EXERT FROM APPENDIX 1 from Don Featherstone's Battles With Model Soldiers
(The book that got me started.)

"Nothing in these pages is a dictate, no word says you must or you shall do it this way. On the contrary, the book sets out from the very beginning to stimulate the reader to think for himself, and to use what he has read merely as a foundation for efforts and ideas which reflect his own temperament and character. Only in this way will he obtain maximum satisfaction from the hobby of battling with model soldiers."

-Don Featherstone 1918 - 2013

Sunday, November 12, 2017

Challenges and Choices

"This should be quick and easy....."

Well the first company of the Governor General's Foot Guards is now ready for duty but it wasn't quite as quick and easy as I expected.

The GGFG was raised in 1872 so basically missed the Fenian Raids unlike the older, but less senior, Canadian Grenadier Guards. They did, however, send a company to fight in the North West Rebellion. Of course none of this factual stuff need affect their deployment on the wargames table and since there  are only three Canadian Regiments that wear bearskin caps, of course they are in!

The Governor General's Foot Guards c 1885
(+ Scots Guard and antique Coldstream Guard). The GGFG were linked with the Coldstream Guards so wear a red hackle but on the left. 
The first challenge I had to meet was my impatience. The last toy soldiers I painted had been quite amenable to paint despite my having run out of the matte acrylic varnish that I used to mix with white or light grey paint to seal and prime the figures before painting. Usually I have no problem when I leave the varnish out but these lads  had a rougher surface texture than I expected, possibly due to weather & humidity when casting or something contaminating the alloy. In any event, the paint would brush on ok but then suddenly as it dried there would be a gap or an exposed bit would rub off. Anyway, several coats later, with breaks to allow extra drying time, they are done. 

The next challenge was that I am not yet used to the real Toy Soldier look. The Scots Guard in the picture was painted c1998 and has a simple version of the 1860's cuff and lace trim and some subtle shading (now lost under gloss). He originally  had a  matte finish as well. Beside him is an antique Coldstream Guard with the little round blue cuffs that Britain's used, even in full dress. I had hauled him out for an example along with a few illustrated toy soldier books and found myself pondering just how far I want to go with this revived Toy Soldier fantasy? Do I want to try to make them accurate replicas of antique soldiers, make them glossy but accurate models, or somewhere in between.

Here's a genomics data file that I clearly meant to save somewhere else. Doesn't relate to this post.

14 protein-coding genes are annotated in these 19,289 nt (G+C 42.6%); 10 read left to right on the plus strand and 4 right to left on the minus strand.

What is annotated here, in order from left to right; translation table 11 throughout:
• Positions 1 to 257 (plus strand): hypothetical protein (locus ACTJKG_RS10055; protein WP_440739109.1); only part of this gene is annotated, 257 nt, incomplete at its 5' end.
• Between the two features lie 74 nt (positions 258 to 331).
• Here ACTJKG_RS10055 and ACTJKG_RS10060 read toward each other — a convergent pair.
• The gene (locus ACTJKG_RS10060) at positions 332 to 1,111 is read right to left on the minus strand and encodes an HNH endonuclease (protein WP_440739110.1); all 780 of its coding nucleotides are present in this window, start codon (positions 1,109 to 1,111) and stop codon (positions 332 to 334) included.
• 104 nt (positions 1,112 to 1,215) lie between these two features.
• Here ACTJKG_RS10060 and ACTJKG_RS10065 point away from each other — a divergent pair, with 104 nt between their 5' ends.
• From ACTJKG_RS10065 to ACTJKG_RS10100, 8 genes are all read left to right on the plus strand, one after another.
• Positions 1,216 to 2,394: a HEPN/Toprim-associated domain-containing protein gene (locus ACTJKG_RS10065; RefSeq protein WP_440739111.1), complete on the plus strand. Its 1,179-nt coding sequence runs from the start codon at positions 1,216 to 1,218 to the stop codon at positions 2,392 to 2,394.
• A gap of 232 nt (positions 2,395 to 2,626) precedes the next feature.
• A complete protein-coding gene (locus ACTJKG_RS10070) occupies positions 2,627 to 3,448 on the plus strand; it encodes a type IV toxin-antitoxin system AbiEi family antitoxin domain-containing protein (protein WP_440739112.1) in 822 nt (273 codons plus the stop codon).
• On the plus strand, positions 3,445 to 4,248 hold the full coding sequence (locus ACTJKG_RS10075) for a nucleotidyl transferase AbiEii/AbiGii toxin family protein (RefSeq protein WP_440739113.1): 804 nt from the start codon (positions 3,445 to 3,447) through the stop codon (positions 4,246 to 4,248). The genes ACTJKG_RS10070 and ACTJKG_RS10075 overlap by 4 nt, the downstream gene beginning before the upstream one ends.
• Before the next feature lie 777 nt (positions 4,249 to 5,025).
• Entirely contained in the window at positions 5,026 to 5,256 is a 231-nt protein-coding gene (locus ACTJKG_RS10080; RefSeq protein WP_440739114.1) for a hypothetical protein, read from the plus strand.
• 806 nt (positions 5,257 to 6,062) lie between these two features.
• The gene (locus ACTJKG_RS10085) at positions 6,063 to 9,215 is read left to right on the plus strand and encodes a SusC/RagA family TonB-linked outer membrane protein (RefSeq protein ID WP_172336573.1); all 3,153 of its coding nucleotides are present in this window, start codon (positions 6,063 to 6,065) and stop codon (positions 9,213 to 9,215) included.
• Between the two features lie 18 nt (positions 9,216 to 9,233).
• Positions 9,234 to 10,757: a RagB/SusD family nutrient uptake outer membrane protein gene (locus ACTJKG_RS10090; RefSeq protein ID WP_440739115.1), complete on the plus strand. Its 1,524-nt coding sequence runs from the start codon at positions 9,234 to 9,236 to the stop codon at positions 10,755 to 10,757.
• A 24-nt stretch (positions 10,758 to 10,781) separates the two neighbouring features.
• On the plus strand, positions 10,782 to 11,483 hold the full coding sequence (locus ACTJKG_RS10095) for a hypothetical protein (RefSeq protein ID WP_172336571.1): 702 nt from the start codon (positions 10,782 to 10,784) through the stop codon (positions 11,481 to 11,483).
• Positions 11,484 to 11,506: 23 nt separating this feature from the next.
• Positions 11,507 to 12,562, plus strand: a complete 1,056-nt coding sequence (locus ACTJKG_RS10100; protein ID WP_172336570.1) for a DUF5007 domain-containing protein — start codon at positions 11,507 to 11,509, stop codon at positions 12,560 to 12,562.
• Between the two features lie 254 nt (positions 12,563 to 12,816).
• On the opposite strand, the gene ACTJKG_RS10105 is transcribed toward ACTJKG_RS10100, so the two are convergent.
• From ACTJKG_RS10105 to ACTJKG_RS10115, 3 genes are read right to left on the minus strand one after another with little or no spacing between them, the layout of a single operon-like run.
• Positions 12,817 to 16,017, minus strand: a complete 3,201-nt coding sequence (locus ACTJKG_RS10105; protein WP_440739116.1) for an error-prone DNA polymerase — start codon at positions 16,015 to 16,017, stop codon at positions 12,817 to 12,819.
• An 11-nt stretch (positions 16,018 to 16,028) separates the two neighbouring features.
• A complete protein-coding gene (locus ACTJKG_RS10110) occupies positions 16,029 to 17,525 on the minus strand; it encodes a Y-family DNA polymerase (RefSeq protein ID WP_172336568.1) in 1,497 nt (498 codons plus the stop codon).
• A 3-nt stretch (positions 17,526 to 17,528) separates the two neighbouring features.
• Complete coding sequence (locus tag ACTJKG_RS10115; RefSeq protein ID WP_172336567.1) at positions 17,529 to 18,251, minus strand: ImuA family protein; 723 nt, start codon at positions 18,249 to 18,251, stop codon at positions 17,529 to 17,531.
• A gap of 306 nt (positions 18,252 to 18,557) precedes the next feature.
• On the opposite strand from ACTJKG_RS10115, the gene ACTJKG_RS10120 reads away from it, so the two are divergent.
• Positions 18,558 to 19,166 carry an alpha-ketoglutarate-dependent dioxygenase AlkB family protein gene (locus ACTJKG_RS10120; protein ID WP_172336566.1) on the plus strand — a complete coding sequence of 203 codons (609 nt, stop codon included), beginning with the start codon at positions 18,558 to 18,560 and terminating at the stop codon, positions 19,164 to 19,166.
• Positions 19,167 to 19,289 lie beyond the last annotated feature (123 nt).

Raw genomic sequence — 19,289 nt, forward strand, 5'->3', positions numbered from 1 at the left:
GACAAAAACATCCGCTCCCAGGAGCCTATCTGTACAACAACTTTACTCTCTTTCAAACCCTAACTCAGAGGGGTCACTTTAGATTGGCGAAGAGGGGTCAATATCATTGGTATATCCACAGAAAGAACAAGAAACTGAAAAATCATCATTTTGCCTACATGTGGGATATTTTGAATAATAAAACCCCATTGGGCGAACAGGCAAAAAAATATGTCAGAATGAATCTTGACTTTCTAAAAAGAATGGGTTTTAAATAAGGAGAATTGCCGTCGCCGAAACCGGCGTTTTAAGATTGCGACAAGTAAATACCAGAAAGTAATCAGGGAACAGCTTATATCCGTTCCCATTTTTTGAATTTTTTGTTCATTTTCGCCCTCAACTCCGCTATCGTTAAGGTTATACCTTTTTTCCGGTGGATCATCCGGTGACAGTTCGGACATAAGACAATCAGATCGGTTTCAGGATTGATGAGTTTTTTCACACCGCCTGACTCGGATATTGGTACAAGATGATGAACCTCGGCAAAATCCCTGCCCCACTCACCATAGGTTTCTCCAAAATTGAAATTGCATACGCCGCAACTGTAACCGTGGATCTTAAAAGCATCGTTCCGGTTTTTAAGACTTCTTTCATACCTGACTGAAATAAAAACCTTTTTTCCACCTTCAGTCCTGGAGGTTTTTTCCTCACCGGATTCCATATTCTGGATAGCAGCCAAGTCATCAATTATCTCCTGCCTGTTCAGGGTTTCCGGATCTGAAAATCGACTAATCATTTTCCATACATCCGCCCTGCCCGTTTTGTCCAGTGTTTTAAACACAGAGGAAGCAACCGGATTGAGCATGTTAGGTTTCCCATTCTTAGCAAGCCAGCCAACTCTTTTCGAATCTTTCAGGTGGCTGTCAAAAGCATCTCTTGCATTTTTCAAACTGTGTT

I've decided to compromise and go for a very simple painting which will evoke the originals but without being pedantic about the antique look.  (Might just go back and add the proper cuffs....)

5 comments:

  1. Sounds an excellent plan re painting. I think the new fellows are great.

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  2. Your new troops are truly inspiring. I especially like the looks of the officer,

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  3. Well done there Ross - the NEW Soldiers look super!

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  4. These look superb - re the Toy Soldier look, there was an interesting article by Andy Partridge (the ex XTC punk rock singer and toy soldier collector ) who designed the Irregular Miniatures Deutschland Hommage 42mm range. He has a web page section on this Irregular Miniatures 42mm page on painting they toy soldier loook, very good on faces, Moustaches etc. I tried the pink dot technique on my Pound Store Plastic Warriors blog post on my 42mm plastics, it does help the look.

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